At that time, Chris was riding his bike about eighty miles per week for exercise, trying to lose 5 pounds from his 195-pound frame. After several months of trying with no success, the weight was finally coming off fast. He lost 10 pounds. In late April, he developed a little cough with a tickle in his throat and chest while he was on a twenty-mile bike ride out in the country. He assumed it was just allergies.

      The cough worsened, so Chris went to a doctor on May 10. He was diagnosed with an upper respiratory infection and given an antibiotic. His cough still didn’t improve, so he saw our family physician on May 24. An x-ray showed pneumonia. The doctor prescribed a different antibiotic and an inhaler. Chris went back ten days later, still coughing. The doctor listened to his lungs. “A lingering cough is normal after pneumonia," he said, "but your lungs sound clear.”

      I noticed Chris napped a lot, falling asleep just a few minutes after sitting down to watch television. That wasn’t his norm. Unable to fall asleep one night, I went over his symptoms in my head. A cough that doesn’t go away, persistent pneumonia, constant fatigue, and sudden weight loss. Those are all symptoms of lung cancer. Nah, it couldn’t be that—he’s never smoked. I dismissed the thought because our family doctor didn’t suspect the disease.

      On July 5, Chris felt better than he had in a long time and went on an eighteen-mile bike ride. He thought he was finally getting over the pneumonia, even though coughing harder. At my insistence, he reluctantly called his doctor that morning and saw him the same day. Another x-ray showed the pneumonia was actually worse. Baffled, his general practitioner referred him to a local pulmonologist. A week later, the pulmonologist ordered a third set of x-rays, which showed the pneumonia continued to worsen. He ordered a CT scan to see if he could determine the cause.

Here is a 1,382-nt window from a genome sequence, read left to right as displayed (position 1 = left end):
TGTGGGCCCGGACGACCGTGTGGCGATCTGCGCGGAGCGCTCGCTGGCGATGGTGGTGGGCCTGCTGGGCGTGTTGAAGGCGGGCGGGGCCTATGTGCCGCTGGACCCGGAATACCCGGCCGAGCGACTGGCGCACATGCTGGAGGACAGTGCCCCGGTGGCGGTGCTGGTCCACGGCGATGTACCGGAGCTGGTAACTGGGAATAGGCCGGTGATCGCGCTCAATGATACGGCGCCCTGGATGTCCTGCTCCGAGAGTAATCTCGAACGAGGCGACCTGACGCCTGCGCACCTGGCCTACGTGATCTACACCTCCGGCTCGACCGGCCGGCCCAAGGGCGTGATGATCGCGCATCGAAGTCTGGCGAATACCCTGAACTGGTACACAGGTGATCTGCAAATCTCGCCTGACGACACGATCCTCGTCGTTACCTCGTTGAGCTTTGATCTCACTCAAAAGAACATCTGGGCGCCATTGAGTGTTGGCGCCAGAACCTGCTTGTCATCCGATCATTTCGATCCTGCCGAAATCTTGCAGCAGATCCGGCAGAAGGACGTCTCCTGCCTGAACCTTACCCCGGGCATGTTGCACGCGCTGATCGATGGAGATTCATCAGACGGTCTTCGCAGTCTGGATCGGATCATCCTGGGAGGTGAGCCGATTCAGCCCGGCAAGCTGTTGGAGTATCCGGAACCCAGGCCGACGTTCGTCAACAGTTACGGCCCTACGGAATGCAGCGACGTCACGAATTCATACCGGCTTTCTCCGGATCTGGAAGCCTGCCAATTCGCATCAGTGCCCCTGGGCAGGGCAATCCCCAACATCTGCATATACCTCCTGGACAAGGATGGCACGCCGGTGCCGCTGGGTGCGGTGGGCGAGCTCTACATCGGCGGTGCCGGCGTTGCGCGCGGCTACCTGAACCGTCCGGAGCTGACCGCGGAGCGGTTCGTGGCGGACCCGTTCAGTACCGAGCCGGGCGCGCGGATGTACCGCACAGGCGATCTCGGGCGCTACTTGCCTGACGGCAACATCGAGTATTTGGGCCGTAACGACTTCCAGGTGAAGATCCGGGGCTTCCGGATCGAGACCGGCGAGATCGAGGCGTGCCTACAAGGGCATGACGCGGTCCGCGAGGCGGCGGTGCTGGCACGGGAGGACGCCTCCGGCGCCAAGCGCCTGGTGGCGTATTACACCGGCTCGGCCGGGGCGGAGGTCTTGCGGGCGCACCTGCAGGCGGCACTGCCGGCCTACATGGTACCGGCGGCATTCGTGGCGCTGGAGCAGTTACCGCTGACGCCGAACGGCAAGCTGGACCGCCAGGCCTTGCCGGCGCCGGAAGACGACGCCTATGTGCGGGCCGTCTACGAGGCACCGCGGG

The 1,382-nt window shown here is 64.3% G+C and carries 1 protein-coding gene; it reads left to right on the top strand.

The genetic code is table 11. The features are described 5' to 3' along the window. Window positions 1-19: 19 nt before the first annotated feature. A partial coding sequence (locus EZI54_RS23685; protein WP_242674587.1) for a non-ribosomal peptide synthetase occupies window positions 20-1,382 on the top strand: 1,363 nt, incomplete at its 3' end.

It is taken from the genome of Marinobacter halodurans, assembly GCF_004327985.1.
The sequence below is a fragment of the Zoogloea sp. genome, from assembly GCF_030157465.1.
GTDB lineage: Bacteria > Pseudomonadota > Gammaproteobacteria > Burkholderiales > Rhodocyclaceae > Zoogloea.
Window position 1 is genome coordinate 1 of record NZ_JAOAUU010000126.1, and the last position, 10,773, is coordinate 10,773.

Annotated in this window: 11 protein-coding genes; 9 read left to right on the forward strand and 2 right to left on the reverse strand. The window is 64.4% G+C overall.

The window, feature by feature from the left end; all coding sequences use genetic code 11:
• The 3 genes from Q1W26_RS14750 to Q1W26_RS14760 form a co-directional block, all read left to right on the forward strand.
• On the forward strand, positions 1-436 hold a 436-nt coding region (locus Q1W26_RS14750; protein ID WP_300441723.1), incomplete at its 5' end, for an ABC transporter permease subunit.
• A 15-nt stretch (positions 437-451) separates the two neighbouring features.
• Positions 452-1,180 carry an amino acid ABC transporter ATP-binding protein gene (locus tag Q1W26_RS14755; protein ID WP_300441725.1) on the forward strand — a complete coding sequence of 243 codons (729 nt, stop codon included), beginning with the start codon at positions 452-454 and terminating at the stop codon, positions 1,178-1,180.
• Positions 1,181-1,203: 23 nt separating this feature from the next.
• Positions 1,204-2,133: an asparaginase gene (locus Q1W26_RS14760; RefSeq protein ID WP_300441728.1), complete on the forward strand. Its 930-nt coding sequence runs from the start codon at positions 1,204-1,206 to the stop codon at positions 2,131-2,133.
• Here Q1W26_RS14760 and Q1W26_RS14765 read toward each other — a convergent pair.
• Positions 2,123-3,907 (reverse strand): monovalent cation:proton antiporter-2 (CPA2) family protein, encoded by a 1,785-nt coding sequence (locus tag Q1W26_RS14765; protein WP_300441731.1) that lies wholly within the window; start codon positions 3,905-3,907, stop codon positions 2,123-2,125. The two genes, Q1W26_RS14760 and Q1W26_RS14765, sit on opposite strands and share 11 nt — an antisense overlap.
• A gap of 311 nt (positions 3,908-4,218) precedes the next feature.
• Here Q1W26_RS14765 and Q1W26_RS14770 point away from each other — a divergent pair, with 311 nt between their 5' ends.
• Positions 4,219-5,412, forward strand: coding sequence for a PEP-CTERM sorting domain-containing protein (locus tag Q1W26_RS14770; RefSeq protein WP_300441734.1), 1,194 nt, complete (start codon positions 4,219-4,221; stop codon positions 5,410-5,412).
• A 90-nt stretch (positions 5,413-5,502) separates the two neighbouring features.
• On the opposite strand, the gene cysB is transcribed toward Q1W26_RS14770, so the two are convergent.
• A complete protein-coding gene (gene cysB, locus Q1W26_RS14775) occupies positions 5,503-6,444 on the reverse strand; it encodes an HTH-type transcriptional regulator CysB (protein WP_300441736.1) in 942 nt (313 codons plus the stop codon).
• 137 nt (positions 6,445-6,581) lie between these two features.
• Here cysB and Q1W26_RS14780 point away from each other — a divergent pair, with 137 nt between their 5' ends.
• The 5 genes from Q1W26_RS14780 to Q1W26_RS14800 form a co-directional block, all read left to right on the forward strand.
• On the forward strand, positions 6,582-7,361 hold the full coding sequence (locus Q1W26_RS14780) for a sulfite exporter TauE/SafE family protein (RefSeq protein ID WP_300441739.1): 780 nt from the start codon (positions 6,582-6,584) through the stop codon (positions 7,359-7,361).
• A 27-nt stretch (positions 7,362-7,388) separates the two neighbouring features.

On July 21, 2010, I walked in the door from work, and my world changed in an instant. Chris stood in the kitchen at the edge of the counter.

      “The doctor called me on the way home from work with the results of the CT scan.”

      “What did it show?” I asked, not at all suspecting what I was about to hear.

      His chin quivered. “I have two tumors in my right lung.”

      I immediately thought of actress Dana Reeve, the widow of Superman actor Christopher Reeve. She was diagnosed with stage IV lung cancer in 2005 and died seven months later. She claimed she had never smoked, but I didn’t believe her. Everyone “knows” that only smokers get lung cancer. I believed her now.

      My legs felt weak and started to shake. I held Chris in my arms, embracing him silently for a long time as I let him cry. Reeling from the painful news, I was momentarily frozen in shock. I didn’t shed a tear.

      “We’ll get through this,” was all I could mutter, trying to be strong for him.

      Then I wobbled into the bathroom on rubbery legs, closed the door, and bawled. As reality set in and my emotions thawed, terror seized me. I don’t want to be a widow! I’m too young to be a widow! I’m not ready to be a widow! I silently screamed to God. In my anguish, I couldn’t form a prayer.

      I never heard of anyone surviving stage IV lung cancer for long, and I had no hope that the love of my life would. But God had a plan for the trial we faced.

In this you greatly rejoice, though now for a little while you may have had to suffer grief in all kinds of trials. These have come so that your faith—of greater worth than gold, which perishes even though refined by fire—may be proved genuine and may result in praise, glory and honor when Jesus Christ is revealed.

—1 Peter 1:6–7 NIV